Quetiapine XR 150mg/day and 300mg/day (p< 0.001) reduced MADRS total scores versus placebo at Week 6 (-14.5, -14.8, -12.0) and Week 1 (-7.8, -7.3, -5.1). Subgroup analyses showed the therapeutic effect of quetiapine XR was neither limited to nor driven by factors such as gender or antidepressant class (SSRI/SNRI). Quetiapine XR demonstrated consistent improvements in individual MADRS items: 150mg/day and 300mg/day significantly improved 4/10 and 7/10 items at Week 6 versus placebo. At Week 6, MADRS response (≥50% decrease in total score) was 53.7% (p=0.063), 58.3% (p< 0.01) versus 46.2%; MADRS remission (total score ≤8) was 35.6% (p< 0.01), 36.5% (p< 0.001) versus 24.1% for quetiapine XR 150mg/day and 300mg/day and placebo, respectively. Quetiapine XR 150mg/day and 300mg/day improved HAM-A total scores versus placebo at Week 1 (-4.8 [p< 0.001], -4.2 [p< 0.01], -3.0) and Week 6 (-8.9 [p< 0.01], -9.1 [p< 0.001], -7.3). AEs (≥10%) were dry mouth, somnolence, sedation, dizziness, fatigue, constipation and headache with quetiapine XR.
In patients with MDD and an inadequate response to antidepressant therapy adjunctive quetiapine XR is effective and generally well tolerated.
The objective is to describe the prevalence and nature of painful symptoms among depressive outpatients and how are they related with depressive symptoms and somatic non painful symptoms at baseline.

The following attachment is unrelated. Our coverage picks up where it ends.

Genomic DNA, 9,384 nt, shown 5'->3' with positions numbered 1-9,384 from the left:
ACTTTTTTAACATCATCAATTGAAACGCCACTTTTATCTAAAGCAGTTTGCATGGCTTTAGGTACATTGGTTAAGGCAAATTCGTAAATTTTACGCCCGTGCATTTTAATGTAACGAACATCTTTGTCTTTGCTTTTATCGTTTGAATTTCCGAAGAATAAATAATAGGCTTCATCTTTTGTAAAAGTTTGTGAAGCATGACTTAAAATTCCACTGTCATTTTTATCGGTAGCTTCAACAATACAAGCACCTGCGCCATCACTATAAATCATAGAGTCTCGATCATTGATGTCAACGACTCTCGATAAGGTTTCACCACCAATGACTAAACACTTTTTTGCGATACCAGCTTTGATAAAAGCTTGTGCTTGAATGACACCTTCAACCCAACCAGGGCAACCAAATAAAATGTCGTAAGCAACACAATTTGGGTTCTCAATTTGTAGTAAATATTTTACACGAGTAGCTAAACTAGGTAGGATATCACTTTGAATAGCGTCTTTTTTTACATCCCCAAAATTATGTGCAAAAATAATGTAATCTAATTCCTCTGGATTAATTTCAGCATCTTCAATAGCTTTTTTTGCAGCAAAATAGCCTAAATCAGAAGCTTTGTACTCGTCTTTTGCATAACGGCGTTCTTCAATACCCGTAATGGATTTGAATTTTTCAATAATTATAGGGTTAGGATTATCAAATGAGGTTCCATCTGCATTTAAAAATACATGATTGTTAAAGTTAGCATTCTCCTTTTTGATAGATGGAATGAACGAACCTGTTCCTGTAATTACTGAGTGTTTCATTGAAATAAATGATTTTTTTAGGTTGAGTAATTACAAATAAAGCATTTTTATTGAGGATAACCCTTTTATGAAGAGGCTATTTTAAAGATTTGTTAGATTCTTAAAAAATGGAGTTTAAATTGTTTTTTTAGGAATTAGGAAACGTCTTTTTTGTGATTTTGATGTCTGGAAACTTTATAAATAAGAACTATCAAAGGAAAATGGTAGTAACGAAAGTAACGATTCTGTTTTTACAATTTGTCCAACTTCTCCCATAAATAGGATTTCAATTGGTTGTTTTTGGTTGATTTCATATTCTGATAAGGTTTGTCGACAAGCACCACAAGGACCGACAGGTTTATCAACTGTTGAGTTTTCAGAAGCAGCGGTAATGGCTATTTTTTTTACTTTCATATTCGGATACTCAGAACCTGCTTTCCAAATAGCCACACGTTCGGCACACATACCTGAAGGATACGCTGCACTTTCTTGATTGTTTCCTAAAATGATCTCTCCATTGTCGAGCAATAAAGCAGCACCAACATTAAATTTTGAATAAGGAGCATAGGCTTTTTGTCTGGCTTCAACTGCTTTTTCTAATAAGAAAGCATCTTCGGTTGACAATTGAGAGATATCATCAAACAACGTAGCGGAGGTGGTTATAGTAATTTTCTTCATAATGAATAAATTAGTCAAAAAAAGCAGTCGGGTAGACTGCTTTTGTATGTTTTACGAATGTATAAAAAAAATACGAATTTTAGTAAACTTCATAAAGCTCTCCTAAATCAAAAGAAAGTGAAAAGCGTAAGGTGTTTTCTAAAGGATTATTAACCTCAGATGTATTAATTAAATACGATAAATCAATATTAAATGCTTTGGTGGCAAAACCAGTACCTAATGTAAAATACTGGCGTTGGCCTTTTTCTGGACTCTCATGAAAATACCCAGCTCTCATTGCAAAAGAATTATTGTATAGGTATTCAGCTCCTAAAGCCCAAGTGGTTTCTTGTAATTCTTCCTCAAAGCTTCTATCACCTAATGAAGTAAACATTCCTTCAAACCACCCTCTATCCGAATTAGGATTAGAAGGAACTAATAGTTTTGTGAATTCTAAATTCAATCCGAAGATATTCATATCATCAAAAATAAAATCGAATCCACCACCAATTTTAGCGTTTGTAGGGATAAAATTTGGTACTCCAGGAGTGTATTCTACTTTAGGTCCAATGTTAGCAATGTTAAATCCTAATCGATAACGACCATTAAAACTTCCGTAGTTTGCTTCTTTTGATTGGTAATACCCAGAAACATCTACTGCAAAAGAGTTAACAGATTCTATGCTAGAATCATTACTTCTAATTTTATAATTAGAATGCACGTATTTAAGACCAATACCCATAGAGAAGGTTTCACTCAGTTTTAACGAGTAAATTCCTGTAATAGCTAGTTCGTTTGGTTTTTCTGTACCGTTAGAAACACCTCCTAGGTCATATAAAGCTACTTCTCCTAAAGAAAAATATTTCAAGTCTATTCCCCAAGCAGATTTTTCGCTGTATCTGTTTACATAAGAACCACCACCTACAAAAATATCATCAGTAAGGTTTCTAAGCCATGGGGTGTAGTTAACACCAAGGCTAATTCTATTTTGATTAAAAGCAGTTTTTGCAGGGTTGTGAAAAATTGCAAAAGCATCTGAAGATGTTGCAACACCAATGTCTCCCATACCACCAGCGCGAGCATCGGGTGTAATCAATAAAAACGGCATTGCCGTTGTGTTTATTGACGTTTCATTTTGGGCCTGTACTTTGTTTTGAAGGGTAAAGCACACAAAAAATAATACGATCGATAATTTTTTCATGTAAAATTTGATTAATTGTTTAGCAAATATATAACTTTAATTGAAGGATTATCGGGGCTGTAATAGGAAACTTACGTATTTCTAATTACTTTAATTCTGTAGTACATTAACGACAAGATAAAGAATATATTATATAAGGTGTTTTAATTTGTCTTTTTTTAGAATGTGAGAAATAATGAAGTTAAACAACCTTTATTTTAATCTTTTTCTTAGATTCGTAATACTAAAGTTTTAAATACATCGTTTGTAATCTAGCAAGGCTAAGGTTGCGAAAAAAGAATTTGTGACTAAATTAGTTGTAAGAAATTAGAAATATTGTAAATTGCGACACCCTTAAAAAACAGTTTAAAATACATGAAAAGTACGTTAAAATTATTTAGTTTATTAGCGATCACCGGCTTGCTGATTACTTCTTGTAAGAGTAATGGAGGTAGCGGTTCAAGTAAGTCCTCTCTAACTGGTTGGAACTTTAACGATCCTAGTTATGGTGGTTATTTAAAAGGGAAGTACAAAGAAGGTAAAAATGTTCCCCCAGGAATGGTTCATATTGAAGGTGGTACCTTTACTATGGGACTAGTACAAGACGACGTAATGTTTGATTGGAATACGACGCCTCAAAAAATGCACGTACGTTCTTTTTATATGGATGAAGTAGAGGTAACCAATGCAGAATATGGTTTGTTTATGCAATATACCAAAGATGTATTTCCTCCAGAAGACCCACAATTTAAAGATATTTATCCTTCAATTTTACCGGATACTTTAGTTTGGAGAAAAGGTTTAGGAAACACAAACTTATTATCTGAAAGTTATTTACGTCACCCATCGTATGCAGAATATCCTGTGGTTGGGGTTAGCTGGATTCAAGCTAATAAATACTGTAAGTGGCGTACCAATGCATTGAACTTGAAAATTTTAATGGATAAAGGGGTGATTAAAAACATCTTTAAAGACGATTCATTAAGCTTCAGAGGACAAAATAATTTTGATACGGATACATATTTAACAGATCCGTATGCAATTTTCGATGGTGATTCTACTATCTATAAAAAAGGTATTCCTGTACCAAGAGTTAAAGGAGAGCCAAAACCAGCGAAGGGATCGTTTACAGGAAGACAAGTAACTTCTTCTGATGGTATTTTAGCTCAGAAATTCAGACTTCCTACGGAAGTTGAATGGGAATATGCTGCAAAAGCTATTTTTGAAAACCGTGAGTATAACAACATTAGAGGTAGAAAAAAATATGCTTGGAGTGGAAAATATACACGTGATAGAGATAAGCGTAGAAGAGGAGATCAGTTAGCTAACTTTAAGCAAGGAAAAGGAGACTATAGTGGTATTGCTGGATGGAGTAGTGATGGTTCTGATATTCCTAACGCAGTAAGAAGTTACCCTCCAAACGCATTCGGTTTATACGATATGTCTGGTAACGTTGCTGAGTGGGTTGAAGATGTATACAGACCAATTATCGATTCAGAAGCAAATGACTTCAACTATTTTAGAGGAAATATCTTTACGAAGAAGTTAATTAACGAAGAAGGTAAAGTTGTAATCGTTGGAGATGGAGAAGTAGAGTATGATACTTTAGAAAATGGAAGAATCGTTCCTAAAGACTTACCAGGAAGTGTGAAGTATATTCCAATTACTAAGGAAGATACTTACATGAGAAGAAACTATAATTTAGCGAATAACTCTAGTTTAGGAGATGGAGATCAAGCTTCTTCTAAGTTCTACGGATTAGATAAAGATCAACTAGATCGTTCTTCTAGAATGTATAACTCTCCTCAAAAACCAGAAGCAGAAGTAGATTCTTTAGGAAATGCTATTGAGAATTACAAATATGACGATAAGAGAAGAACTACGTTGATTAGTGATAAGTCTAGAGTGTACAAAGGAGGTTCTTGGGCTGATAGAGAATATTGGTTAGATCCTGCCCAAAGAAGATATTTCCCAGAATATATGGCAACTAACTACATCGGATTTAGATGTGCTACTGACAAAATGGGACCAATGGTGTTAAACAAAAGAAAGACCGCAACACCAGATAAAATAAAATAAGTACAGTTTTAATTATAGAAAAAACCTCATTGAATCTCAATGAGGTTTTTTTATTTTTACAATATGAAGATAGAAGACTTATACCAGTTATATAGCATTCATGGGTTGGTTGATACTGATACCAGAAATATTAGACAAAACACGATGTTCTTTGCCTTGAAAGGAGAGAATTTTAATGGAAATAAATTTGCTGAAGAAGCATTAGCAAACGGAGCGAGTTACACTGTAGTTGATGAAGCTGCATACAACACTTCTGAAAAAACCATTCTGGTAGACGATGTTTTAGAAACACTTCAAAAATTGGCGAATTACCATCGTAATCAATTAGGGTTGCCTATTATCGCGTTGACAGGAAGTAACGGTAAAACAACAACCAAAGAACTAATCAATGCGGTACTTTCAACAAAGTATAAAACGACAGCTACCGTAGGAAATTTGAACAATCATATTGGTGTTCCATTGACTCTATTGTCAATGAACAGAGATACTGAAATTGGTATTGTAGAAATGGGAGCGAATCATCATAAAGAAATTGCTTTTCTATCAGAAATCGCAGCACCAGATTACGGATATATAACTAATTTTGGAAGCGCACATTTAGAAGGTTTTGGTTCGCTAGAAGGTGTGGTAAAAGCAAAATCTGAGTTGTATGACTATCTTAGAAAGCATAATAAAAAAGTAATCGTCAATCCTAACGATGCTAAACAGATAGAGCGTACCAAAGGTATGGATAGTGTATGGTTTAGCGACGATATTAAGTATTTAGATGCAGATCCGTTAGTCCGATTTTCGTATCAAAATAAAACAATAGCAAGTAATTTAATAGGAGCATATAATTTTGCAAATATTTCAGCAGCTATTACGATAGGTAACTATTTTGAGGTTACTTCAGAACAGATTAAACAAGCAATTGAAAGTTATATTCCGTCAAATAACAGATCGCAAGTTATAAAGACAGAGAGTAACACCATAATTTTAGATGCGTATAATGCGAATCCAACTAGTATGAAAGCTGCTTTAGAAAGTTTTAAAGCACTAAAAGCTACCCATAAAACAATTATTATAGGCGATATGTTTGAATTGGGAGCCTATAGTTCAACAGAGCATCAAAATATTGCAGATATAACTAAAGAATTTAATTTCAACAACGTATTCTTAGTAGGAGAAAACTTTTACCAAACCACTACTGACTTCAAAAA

The FINDER study, conducted in 12 European countries in depressed outpatients in routine primary and specialist care settings provides a unique opportunity to answer these questions.
Painful symptoms were evaluated among 3468 patients enrolled by 437 investigators, using the 28-item Somatic Symptom Inventory (SSI-28) and 6 Visual Analogue Scales (1 item on overall pain and 5 items on pain characteristics: headaches, back pain, shoulder pain, interferences with daily activities and pain while awake). There was a strong correlation between the VAS overall pain score and the pain sub score of the SSI-28. The threshold score of 30 mm on the overall pain severity in combination with selected comorbidities was used to divide patients in three pain cohorts: (1) those with no/mild pain; (2) those with moderate/severe œmedically explained pain and (3) those with moderate/severe medically unexplained pain.
Results showed that 1447 (43.7%) patients had no/mild pain, 550 (16,6%) had moderate/severe medically explained pain, and 1311 (39,6%) had moderate/severe medically unexplained pain. Of the different locations of pain symptoms (from the SSI-28), headaches were the most common, followed by muscle soreness and lower back pain. The mean depression score (HADS-D) was higher in patients with pain-related symptoms.
We studied the correlations between the measures of pain and depression. These results and their implications will be discussed.
This pooled analysis evaluated efficacy of adjunct quetiapine XR (QTP-XR) in subgroups of patients with anxious depression and lower levels of anxiety.